We’re in the final weeks of Hallmark Award submissions. As you prepare your entries for Honors in Action Project and College Project awards, use these judging rubrics as a guide and checklist.
Honors in Action Project and College Project award entries are due to Phi Theta Kappa Headquarters by 5 pm CST on Wednesday, January 28. For both entries, write in a way that walks judges through the process of developing your projects as they read your entry. When you have completed your first drafts, edit, edit, edit! Check and double-check spelling and grammar for the best presentation possible.
Want to hear more advice directly from Phi Theta Kappa’s Deans? Check out these short Honors in Action videos.
An exemplary Honors in Action project should include the following elements:
Academic Rigor of Research: Use at least eight wide-ranging academic publications and/or expert sources that include different points of view on the chapter’s selected theme of the Honors Study Topic. Develop critical thinking skills for project participants. Choose research that provides substantial material to consider when determining a project to implement.
Resourcefulness: Ambition and perseverance in pursuit of the required substantial research and inspired resourcefulness to implement the project effectively.
The Exercise of Leadership and Leadership Development: Substantive opportunities for chapter members to exercise and advance leadership skills. Effective planning and teamwork. Effective, intentional and thoughtful educational and training activities and opportunities that improved the exercise of leadership.
Persistence: Demonstration of a strong commitment to overcome obstacles or challenges. Response to challenges with flexibility and creativity to keep the project on track.
Action/Service/Advocacy: Clear project objectives that emphasized the importance of taking action or serving. Heightened awareness of self and community in relation to global issues on the part of project participants. Increased appreciation for the value of informed action and service as a lifelong endeavor. Action clearly developed from research conclusions.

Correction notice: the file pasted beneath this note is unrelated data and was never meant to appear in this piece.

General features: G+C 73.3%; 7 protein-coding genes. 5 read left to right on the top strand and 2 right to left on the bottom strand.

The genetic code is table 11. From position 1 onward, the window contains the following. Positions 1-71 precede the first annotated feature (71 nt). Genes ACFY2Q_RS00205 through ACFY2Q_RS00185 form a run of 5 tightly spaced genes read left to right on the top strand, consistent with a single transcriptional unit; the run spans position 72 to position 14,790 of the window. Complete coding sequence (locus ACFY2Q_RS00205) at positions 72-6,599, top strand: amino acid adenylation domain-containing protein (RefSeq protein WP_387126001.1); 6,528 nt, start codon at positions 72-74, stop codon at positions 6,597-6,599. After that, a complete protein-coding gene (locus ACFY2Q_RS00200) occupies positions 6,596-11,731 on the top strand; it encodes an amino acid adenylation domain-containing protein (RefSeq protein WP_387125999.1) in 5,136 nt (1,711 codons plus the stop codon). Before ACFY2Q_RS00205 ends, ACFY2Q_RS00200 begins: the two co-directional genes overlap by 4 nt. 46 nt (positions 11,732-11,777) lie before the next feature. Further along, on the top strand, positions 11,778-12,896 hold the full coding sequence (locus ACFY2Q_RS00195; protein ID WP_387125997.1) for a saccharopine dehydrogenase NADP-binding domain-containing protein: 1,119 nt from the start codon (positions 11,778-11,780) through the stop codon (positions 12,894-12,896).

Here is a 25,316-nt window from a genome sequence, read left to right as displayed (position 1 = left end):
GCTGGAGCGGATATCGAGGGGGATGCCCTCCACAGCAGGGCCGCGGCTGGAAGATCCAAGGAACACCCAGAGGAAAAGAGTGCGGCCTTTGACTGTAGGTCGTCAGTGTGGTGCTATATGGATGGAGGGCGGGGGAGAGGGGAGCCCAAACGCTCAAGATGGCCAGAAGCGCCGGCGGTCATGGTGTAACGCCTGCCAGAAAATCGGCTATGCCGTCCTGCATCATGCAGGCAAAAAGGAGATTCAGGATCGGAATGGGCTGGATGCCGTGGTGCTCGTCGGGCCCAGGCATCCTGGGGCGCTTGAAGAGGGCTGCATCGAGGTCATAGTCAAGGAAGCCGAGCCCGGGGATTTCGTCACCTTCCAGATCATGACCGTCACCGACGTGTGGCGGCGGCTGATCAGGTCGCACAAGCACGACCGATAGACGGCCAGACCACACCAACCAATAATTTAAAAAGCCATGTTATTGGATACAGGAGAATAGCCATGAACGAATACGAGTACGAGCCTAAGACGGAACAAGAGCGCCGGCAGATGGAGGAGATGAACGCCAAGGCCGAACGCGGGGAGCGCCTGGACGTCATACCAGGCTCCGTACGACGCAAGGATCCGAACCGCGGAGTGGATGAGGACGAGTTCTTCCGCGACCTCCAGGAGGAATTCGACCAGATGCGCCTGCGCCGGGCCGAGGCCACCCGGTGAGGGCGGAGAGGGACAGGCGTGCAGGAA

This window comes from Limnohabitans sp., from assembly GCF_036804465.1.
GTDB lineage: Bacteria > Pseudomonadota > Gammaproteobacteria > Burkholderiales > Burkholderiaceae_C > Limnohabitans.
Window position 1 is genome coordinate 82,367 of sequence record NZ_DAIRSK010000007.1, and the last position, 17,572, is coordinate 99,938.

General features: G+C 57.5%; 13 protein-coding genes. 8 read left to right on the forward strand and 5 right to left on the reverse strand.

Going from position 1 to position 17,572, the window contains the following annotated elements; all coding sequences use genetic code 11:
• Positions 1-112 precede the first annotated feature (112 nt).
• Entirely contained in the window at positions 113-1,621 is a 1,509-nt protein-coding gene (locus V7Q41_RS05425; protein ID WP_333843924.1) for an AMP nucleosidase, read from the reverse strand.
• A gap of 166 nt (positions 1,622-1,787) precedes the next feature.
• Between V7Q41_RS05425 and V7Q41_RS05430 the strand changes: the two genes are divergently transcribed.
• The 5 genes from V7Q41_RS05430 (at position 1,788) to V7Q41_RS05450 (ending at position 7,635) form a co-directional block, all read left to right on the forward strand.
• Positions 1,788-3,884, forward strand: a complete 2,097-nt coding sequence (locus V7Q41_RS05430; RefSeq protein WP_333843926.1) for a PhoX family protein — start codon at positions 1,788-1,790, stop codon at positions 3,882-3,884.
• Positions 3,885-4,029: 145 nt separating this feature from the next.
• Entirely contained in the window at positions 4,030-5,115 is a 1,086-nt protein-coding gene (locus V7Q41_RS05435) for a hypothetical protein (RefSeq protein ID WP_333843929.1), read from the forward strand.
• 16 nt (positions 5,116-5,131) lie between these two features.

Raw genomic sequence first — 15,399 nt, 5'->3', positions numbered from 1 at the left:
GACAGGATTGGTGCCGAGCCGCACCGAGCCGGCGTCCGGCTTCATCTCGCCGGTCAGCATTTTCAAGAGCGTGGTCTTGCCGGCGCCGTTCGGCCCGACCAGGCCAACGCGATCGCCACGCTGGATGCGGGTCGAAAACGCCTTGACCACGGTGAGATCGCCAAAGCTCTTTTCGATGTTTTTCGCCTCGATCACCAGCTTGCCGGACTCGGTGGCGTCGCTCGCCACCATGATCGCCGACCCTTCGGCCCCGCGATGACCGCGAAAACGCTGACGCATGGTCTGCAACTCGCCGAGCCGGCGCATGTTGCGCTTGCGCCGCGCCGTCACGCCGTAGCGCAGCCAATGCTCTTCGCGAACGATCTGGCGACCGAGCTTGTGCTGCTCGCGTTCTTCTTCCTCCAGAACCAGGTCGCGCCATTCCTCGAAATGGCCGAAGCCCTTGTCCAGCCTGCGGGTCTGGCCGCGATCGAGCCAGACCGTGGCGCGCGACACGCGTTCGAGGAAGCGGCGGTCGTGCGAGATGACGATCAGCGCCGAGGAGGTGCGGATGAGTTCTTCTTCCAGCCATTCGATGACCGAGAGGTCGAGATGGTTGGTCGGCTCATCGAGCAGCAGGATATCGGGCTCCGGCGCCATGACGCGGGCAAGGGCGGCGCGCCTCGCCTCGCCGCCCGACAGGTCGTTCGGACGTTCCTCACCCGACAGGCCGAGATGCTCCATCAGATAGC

Cooperative Effort/Outreach: Collaboration with a wide variety of audiences, including ALL of the following: the college, community and others in OR beyond the region. Effective and efficient communication among the participating individuals and/or organizations.
Impact: Contribution of the project to the improvement of an issue with significant short-term impact and potential for long-term impact. Exceptional quantitative and qualitative outcomes. Assessment by the chapter about what they learned and how they grew as scholars and servant leaders. Identification of what opportunities remain to have a further impact on the issue.
Winning College Project entries should meet the following criteria:
Preparation: The chapter met with appropriate administrators and participated fully by being active listeners and brainstorming ideas. Everyone gave careful consideration to what type of project would be most beneficial to the college to help fulfill its mission.
Leadership Development: There was exceptional planning and teamwork. Members used this opportunity to exercise and advance their leadership skills.
Cooperative Effort/Communications: Chapter members demonstrated a strong commitment to working with college administrators before, during and after the project. Members responded to any challenges with flexibility and creativity to keep the project on track.
Impact: The project’s outcomes were exceptional and included both quantitative and qualitative elements. The chapter assessed what they learned and how they grew as scholars and servant leaders. The chapter identified what opportunities remain to either improve the project or to enhance the relationship with the college administration.